I was just settling down to write a short missive on the quandary of a parent contemplating flu vaccination for their young child when the BBC news started.
I was shocked to see that the headline story was about some hospital Consultants earning in excess of £100,000 annually in overtime. This was heavily criticised by various commentators on the news piece, with the reporter saying that these consultants were playing the system, and Professor Alan Maynard, an expert in health policy and former chairman of a hospital, said NHS trusts often faced a "challenge" managing consultants. ‘They don’t always keep to their job plans and then get to do overtime. I think there needs to be much more transparency about consultants pay’
Is this story politically motivated I wonder?
All this in the same week that the government’s plans for improving cancer outcomes announced an additional £750 million over four years by giving GPs powers to ‘save an additional 5,000 lives’ each year.
Health is always political, and none more so than now (both sides of the
Atlantic), but I don’t understand why the spin appears to be so biased in favour of GPs who are being handed 80% of the healthcare budget in the very near future.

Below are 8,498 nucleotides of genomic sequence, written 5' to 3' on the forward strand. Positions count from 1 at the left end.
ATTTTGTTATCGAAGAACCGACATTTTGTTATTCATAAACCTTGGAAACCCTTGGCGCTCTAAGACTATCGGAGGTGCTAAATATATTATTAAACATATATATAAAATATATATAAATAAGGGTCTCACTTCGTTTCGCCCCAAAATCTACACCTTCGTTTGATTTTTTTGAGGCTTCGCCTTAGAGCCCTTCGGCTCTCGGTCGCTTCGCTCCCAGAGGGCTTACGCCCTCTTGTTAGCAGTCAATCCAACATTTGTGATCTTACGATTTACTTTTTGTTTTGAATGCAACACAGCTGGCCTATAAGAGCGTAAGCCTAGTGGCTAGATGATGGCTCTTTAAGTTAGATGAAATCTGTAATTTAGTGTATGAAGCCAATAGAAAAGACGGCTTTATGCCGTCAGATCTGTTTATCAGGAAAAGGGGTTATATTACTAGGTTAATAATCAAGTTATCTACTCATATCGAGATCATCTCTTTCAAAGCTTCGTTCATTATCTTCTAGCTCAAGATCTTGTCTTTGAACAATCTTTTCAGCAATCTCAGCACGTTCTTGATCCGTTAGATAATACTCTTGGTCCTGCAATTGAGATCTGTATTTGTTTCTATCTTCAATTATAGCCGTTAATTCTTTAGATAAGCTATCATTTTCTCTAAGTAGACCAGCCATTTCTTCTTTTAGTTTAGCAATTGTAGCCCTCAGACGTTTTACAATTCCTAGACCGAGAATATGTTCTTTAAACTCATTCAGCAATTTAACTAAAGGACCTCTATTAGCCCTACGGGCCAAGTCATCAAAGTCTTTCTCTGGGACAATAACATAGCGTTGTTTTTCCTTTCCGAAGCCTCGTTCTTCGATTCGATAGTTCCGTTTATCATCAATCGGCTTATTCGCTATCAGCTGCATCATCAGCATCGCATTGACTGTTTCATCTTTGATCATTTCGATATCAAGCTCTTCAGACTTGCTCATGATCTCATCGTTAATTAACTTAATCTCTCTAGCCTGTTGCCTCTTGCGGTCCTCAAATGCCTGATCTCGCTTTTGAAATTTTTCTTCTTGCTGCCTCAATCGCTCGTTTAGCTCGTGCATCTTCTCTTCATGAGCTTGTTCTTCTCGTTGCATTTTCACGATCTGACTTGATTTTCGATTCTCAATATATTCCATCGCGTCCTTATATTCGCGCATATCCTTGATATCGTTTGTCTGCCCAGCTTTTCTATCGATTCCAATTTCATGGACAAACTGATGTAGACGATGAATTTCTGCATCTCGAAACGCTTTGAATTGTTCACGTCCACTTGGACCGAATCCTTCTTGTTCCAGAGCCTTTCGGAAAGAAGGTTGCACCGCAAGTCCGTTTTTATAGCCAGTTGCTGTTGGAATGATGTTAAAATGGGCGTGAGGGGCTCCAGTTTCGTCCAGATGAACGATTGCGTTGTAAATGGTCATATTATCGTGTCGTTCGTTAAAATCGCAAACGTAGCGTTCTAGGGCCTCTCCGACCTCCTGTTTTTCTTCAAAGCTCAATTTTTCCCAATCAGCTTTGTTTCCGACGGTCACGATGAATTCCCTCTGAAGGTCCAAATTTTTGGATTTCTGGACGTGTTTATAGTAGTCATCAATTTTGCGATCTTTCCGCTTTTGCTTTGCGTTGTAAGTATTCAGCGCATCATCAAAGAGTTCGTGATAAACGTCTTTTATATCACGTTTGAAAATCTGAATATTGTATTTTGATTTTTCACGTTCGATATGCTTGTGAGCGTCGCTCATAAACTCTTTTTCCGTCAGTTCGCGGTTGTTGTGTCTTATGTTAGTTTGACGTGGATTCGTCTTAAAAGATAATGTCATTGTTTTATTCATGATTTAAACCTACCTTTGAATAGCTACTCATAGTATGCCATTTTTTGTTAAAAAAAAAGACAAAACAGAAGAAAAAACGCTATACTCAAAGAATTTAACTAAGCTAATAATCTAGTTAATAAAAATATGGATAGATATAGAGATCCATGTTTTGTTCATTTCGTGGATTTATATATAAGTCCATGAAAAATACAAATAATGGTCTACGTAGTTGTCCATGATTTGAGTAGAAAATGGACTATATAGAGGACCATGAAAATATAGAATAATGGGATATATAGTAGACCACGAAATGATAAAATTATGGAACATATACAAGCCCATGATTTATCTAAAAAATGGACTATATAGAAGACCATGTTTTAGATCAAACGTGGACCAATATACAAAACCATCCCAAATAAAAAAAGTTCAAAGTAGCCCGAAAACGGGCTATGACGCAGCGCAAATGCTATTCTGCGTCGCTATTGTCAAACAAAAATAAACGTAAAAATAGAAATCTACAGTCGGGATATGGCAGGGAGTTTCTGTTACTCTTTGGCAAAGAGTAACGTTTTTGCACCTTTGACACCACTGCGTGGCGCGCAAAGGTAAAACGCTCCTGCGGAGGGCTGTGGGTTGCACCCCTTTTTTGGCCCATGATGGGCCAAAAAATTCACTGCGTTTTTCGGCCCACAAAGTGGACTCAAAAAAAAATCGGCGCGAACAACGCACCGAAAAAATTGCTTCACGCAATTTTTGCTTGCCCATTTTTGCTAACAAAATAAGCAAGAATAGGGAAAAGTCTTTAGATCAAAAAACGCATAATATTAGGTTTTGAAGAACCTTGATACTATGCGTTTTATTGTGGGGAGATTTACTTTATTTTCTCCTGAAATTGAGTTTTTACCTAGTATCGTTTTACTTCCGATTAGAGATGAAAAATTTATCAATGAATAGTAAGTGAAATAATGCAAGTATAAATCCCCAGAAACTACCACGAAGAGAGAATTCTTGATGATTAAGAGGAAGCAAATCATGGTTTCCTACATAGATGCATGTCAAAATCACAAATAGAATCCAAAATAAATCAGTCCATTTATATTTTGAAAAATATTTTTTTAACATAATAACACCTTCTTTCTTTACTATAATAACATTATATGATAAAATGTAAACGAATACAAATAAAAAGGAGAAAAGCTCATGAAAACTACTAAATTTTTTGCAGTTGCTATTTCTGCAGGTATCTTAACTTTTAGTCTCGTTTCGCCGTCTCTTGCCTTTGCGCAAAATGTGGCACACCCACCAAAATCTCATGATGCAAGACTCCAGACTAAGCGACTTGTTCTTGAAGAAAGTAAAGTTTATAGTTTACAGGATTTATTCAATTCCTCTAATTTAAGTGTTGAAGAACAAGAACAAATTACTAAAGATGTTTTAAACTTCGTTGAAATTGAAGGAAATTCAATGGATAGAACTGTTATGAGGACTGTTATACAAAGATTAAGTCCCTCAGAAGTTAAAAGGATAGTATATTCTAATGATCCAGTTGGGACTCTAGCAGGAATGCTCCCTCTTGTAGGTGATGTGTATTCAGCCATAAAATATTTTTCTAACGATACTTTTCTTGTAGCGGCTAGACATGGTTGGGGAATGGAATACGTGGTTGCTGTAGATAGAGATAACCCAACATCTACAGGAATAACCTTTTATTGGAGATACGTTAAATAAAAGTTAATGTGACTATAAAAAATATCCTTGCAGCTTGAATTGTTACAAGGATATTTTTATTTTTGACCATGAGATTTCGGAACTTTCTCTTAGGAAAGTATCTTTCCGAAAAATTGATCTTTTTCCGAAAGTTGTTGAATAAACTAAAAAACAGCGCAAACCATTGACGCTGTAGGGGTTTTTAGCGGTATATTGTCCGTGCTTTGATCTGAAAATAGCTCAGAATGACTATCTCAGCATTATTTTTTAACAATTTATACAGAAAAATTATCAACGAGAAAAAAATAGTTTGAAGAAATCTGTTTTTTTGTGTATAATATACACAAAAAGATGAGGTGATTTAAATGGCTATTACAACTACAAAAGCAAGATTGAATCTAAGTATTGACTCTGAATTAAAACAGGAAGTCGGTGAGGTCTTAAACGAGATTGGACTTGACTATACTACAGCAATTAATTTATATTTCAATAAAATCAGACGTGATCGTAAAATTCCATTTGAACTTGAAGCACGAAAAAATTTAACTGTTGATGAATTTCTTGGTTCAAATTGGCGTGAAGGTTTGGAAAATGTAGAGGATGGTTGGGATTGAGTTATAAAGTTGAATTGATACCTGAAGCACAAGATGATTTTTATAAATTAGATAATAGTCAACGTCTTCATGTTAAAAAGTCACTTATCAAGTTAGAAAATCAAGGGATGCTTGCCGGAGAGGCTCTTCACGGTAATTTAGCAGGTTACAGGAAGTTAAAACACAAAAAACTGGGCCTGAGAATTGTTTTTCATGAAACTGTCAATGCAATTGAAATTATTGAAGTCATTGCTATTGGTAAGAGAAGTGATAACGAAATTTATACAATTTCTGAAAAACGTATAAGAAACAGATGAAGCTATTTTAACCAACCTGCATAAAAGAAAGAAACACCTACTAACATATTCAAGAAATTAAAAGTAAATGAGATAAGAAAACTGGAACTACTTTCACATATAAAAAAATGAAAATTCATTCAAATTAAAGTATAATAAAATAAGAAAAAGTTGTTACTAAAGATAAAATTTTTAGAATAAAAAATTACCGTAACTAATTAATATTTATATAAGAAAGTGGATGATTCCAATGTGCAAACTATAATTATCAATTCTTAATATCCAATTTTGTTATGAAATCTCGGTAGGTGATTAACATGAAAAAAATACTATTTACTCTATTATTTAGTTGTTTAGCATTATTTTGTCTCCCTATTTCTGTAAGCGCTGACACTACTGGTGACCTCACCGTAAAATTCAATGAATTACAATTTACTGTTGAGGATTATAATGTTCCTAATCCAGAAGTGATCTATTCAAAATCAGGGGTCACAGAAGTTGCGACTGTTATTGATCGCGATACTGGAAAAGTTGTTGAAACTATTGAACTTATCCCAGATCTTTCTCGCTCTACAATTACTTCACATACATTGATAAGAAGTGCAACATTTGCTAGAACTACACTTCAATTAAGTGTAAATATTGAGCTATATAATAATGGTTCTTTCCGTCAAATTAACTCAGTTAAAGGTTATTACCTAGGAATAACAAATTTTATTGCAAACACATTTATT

Have GPs suddenly become some kryptonite-challenged superheroes, snatching control of patients from the grasp of failing hospitals and greedy consultants? I really don’t think so.
Do GPs have blue tights and red underpants under their business suits or do they change in handy telephone boxes to save the NHS, give patients choice, cure cancer, control maternity services, keep the nation healthy and maybe morph before shimmying up some buildings at the same time? Mmm – not convinced.
Does there have to be goodies and baddies in the NHS and how come the GPs are the heroes and hospital staff the villains? Andrew Lansley, the
Secretary of State for Health has decided to put all his NHS reform eggs in the primary care basket and I hope he won’t be disappointed with the outcome. UK
Effective and well planned clinical pathways are crucial to patient care and recovery. These pathways often include a GP, maybe a trip to the emergency department, a hospital stay, surgery, then nursing and maybe therapy to aid recovery. Each healthcare professional is equally key along this pathway.
How fascinating that The Health Services Journal, the publication most likely to have a really accurate finger in the NHS pulse, published the results of their analysis today, reporting that nearly 1 in 5 GP practices are underperforming across a significant number of quality and performance measures
I wonder why that little nugget didn’t make headline news today?